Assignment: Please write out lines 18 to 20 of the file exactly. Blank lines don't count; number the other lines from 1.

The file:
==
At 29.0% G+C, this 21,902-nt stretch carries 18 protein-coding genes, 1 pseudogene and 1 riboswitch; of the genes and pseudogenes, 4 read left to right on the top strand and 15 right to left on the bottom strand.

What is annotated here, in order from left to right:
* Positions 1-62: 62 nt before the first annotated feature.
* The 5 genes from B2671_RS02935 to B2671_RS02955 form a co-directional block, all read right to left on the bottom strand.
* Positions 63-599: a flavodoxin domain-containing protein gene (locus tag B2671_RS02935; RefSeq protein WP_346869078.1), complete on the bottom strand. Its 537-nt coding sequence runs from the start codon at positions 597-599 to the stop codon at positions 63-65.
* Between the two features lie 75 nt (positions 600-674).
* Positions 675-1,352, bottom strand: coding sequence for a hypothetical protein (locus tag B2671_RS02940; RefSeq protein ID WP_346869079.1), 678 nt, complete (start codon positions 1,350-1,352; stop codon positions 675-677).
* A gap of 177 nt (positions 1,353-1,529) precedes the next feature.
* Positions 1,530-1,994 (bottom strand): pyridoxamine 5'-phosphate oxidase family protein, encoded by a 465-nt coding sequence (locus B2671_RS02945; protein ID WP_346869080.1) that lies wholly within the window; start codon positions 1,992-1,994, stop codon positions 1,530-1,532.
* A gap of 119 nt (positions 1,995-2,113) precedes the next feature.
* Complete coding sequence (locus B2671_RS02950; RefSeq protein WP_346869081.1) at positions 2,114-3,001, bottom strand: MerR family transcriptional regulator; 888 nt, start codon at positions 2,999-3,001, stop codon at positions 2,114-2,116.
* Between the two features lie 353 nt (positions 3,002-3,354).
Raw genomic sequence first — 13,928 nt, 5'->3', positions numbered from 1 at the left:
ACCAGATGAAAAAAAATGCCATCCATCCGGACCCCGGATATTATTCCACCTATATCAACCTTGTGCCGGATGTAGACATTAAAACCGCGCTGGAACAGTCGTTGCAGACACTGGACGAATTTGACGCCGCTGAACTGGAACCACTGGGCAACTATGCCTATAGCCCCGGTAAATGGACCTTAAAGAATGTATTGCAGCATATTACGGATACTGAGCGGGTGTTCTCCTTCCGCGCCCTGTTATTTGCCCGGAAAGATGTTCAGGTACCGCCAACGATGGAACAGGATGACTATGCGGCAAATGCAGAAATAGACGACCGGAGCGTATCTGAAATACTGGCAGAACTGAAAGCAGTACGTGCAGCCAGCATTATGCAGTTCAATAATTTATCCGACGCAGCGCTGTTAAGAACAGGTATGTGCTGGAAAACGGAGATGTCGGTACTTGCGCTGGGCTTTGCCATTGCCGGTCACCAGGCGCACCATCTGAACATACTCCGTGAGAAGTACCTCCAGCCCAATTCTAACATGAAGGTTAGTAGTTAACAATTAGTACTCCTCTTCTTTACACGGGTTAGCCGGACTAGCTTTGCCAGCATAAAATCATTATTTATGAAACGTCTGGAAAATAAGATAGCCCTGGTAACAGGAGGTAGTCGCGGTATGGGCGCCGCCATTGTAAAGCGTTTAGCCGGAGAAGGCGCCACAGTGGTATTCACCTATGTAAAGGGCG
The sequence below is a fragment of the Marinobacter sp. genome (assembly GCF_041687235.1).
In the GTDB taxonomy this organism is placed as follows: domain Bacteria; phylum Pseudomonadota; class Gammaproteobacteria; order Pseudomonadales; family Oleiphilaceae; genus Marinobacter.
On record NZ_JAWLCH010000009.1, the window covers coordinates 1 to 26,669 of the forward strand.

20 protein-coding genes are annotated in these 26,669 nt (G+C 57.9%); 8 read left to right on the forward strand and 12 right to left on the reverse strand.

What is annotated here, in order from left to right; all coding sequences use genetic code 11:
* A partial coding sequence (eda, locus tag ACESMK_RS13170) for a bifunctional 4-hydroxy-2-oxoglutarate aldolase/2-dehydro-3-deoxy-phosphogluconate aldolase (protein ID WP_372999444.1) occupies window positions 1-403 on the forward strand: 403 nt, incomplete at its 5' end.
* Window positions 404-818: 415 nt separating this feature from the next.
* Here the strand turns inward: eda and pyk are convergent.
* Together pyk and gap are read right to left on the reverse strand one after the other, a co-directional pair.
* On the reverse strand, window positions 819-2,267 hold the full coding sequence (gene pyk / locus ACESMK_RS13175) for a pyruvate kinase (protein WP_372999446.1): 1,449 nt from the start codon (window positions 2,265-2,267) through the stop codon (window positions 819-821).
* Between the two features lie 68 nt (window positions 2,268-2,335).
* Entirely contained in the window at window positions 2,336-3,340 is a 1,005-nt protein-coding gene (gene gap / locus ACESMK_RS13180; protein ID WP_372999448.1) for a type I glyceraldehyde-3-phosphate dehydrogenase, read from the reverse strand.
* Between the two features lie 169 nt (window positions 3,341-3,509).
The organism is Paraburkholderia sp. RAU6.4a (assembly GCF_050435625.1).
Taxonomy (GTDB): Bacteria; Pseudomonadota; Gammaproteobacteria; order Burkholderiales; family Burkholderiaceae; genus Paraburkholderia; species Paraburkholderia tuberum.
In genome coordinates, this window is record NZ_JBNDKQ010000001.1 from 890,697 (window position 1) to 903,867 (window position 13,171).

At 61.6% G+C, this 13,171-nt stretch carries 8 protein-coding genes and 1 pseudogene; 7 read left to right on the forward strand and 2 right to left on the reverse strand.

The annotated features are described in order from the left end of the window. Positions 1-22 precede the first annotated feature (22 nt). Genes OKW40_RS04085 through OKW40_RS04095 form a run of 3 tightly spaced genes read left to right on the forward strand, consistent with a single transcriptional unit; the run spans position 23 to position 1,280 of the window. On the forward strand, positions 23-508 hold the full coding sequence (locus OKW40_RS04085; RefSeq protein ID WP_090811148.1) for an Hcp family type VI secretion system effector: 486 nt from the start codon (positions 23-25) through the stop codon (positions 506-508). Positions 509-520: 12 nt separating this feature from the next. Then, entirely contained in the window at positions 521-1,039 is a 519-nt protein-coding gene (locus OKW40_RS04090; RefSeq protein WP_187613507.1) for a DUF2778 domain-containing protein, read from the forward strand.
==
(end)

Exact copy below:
20 protein-coding genes are annotated in these 26,669 nt (G+C 57.9%); 8 read left to right on the forward strand and 12 right to left on the reverse strand.

What is annotated here, in order from left to right; all coding sequences use genetic code 11:
* A partial coding sequence (eda, locus tag ACESMK_RS13170) for a bifunctional 4-hydroxy-2-oxoglutarate aldolase/2-dehydro-3-deoxy-phosphogluconate aldolase (protein ID WP_372999444.1) occupies window positions 1-403 on the forward strand: 403 nt, incomplete at its 5' end.